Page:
You belong to the earth, and the earth is hard.
I read Amanda Coplin‘s [amazon asin=006218850X&text=The Orchardist] as part of its TLC Book Tour.
Set at the turn of the twentieth century in Washington State, when the west was still a bit untamed, forbidding, and isolated from the rest of the country, The Orchardist is a novel about human connections and the interwoven nature of humanity. The orchardist of the title is William Talmadge, who lost his sister when she mysteriously disappeared and whose disappearance still haunts him. Alone in his orchards, Talmadge is a solitary man with few companions until one day two bedraggled and pregnant teenage girls show up in his orchard. Talmadge leaves food for the girls and tries to care for them. They are mistrustful of him and keep their distance. Talmadge discovers someone is looking for the girls, and after he makes a visit to the man’s house and discovers what might have prompted the girls to flee, he resolves to protect them in whatever way he can, but he quickly discovers through yet a new tragedy, that it is not in his power to protect, and he has to reconcile his feelings about this fresh new tragedy with the tragedies of his past.
I have an interesting connection to this book in that my own ancestors were apple orchardists for several generations in the twentieth century. In fact, my father is the first generation of his family not to be an orchardist. My own family lived in the Yakima Valley, which is south of the area of Washington where Coplin’s novel is set. Coplin is a Washington native, and I found the setting she described familiar. I have never actually visited Washington State myself, but I have heard it described by my father and step-grandmother. My step-grandmother frequently mentioned canning ‘cots (apricots) in her letters, and my father described the ladders in apple orchards that workers climbed. Coplin’s descriptions are lush—they place the reader in the scene and reminded me a little bit of Louise Erdrich’s novel [amazon asin=0060515139&text=The Plague of Doves] in the connection of the characters to the land and the interwoven community connected through tragedy. Coplin doesn’t use quotation marks when characters speak, which strikes me as an interesting technique in that it takes the characters out of the story a little bit. I didn’t notice the technique books that read more like journals or memoirs, but in fiction, I have to admit I’m not much of a fan; lack of quotation marks is one reason I don’t enjoy reading Cormac McCarthy’s books. However, I should say that I didn’t actually find the technique irritating in Coplin’s book, and I usually do. The Orchardist is an intriguing read and reminded me in parts of [amazon asin=0142437808&text=Ethan Frome], but I think that is because Talmadge reminded me of Ethan Frome. The two books are not that similar in plot or structure otherwise. Book clubs might find this selection an interesting novel to discuss.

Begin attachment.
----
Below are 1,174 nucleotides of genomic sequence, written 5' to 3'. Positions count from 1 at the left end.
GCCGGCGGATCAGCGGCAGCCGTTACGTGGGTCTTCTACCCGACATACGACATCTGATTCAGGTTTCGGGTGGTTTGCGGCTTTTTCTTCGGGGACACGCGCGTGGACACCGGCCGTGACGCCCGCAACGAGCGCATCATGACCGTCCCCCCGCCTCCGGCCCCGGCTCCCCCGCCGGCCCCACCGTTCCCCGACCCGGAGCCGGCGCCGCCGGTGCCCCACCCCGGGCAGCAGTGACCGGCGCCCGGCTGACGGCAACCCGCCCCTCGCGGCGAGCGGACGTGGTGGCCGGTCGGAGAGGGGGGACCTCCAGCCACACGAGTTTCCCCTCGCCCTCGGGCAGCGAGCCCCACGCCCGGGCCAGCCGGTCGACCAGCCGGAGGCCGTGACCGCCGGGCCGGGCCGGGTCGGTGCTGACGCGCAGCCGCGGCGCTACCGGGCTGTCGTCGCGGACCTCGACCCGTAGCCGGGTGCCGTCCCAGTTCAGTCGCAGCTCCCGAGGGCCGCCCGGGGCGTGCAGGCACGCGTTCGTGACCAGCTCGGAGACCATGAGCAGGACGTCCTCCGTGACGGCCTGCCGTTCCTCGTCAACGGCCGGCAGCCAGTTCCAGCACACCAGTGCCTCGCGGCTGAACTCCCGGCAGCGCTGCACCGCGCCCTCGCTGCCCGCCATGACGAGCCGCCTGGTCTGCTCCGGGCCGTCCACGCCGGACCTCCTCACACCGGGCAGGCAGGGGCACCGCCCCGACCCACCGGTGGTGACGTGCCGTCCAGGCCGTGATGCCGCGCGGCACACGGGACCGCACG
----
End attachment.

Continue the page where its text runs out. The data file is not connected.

TLC Book Tour for The Orchardist:
- Tuesday, August 21st: Cold Read
- Wednesday, August 22nd: Paperspines
- Thursday, August 23rd: nomadreader
- Monday, August 27th: Man of La Book
- Tuesday, August 28th: West Metro Mommy
- Thursday, August 30th: girlichef
- Monday, September 3rd: A Room of One’s Own
- Wednesday, September 5th: The Lost Entwife
- Thursday, September 6th: Much Madness is Divinest Sense
- Monday, September 10th: Stiletto Storytime
- Tuesday, September 11th: Write Meg
- Wednesday, September 12th: The Feminist Texican [Reads]
- Thursday, September 13th: Oh! Paper Pages
- Thursday, September 20th: Shall Write
- Friday, September 21st: The Written World